In the digital age of the internet, having a high-quality website can be as important as any component of your business plan. However, it may not always be best to address this need with your own in-house resources.
Enterprise level website implementations can require a specific expertise of ensuring the associated complexities are accounted for. Skill-based web developer certification programs, like Acquia Certifications, help reinforce this valued skill and will help you reduce risks and meet industry benchmarks.
Enterprises find it best to hire outside professionals or dedicated agencies who specialize in building enterprise-level web platforms. Finding the right resources for your new website can be a complicated effort, but when the process is executed with empathy for your audience, you and your vendors can succeed.
Throughout the stages of a new website build or revamp, you should continue to ask yourself the questions, “How does this step benefit and reflect upon my project?” and “How does this step enable the vendor to give a quality response?” Maintaining this mindset will allow you to streamline the Request for Proposal (RFP) process, and create wins for your website and those who you select for the development work.
When writing your next RFP, take the tips below into consideration, and eliminate the obstacles and risks of the low rate of RFP response, misaligned vendors, and wasteful renegotiations.
Get a Head Start on Your Own RFP
This article will cover the topics you need to create your own stellar, results-driven RFP.
This free download includes a robust, easy to follow RFP template along with instructions on how to fill in your own details.
There is also free assistance for your audience, in the included instructions to prepare and submit a proposal to your RFP.
Talk About Who You Are
First, it is important for you to be able to communicate, in a meaningful way, who you are.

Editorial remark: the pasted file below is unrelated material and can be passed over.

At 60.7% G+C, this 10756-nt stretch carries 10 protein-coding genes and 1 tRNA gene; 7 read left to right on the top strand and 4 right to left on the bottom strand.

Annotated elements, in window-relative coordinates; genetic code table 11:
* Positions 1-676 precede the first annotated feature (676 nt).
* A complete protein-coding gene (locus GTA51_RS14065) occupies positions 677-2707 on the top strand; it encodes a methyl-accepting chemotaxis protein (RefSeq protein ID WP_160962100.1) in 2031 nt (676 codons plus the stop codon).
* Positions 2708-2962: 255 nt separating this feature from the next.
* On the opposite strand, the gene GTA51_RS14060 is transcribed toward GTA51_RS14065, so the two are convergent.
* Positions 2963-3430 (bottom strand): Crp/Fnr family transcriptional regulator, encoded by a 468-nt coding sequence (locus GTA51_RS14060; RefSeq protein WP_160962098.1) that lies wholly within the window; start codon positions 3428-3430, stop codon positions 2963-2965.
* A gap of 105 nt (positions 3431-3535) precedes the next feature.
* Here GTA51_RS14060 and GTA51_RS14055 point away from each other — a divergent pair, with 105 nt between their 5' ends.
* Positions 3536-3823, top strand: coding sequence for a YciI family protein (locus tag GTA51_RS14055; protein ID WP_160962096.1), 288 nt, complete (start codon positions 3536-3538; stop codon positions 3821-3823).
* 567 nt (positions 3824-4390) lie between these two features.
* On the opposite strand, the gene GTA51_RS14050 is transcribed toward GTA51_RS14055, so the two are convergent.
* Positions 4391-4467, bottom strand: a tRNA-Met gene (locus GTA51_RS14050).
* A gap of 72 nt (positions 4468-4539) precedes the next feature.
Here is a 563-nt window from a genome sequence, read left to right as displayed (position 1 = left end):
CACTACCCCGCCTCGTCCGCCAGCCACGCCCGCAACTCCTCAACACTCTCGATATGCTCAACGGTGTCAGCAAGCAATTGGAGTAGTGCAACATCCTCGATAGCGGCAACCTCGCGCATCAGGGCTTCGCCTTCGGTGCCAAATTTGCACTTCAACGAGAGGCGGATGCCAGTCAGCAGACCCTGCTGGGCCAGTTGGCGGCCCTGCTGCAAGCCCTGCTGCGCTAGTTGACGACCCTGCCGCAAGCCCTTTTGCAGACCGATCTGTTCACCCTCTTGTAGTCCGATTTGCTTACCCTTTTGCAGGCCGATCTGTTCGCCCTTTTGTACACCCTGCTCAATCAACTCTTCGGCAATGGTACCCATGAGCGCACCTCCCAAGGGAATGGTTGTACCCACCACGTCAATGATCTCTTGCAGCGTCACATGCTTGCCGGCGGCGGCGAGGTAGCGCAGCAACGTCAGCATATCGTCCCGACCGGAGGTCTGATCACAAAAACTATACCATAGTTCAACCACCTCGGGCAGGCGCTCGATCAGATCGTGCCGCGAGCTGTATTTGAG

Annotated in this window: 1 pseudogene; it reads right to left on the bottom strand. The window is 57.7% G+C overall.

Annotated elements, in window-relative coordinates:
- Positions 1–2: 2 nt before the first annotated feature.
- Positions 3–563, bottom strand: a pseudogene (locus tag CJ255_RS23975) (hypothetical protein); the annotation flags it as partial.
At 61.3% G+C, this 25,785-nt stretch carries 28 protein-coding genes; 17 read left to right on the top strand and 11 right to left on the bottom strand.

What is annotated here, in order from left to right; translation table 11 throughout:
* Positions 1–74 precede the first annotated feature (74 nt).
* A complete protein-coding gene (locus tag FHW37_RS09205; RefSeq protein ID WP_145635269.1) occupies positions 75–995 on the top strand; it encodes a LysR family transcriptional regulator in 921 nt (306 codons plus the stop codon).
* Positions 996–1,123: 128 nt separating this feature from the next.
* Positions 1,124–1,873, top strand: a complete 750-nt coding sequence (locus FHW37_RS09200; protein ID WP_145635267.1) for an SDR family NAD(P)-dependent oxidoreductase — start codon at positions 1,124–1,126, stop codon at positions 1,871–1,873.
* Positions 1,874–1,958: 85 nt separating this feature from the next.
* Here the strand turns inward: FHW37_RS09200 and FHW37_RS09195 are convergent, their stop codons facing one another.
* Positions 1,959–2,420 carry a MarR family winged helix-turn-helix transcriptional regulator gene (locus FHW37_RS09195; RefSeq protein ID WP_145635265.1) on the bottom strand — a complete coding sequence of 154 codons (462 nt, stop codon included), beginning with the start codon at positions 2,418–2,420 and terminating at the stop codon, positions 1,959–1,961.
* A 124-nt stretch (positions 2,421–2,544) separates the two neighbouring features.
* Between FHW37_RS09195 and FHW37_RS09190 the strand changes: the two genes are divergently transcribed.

Your vendor pool should be able to learn about your organization through the RFP, and from knowing what you stand for they will be able to provide a better response.
If your organization represents a specific niche or serves a particular demographic, this is a good time to deliver that message. Aligning your goals and values with your teams and vendors early on has been proven to help drive towards a successful delivery.
Another benefit of this background information is allowing the vendor to link this project to a previous similar project, where a shared domain knowledge or process library can make your website development effort more efficient.
Explain Why You Want a New Site
Creating realistic personas can assist in ensuring that your user base will get what they need when accessing your website.
Vendors should be able to take away a decision on whether they will be able to serve this population and fit in with your goals.
When past experience can be drawn upon, you again achieve efficiency in outsourcing your development to a qualified team. Maybe your site needs to meet a need for industry compliance as soon as it goes live or fill a gap in your field of interest. Convey the need so that the proposal author can frame each response with your needs in mind.
Clearly Define Your Standards for Success
Maybe you have been burned in the past, with costly rework and missed opportunities when a site was not delivered by a preset internal milestone.
This is your chance to be transparent and avoid that pain on your new website. Include in your RFP how you and your vendor can achieve success in delivery.
Whatever your focus may be, include your project performance and metrics where your website project can be committed to by the vendor.
If you eliminate doubt early in the process, proposals you receive will be better aligned in the areas of speed of delivery, methods of monitoring, and effective spending. Payments, incentives, and penalties can all be driven by these measurements, so plan ahead for positive and negative assessments along the way.
Spell Out Your Required Deliverables in Your Scope of Work
This is where you guarantee that your requirements for review are met, setting a clear guideline for what you expect in the new website.
Your RFP may contain everything you require, but an experienced agency may have their own templates that check all of your boxes in a different layout.
Allow some flexibility in formatting and layout, and you may find ways to boost your future RFPs through review of a robust proposal that is delivered.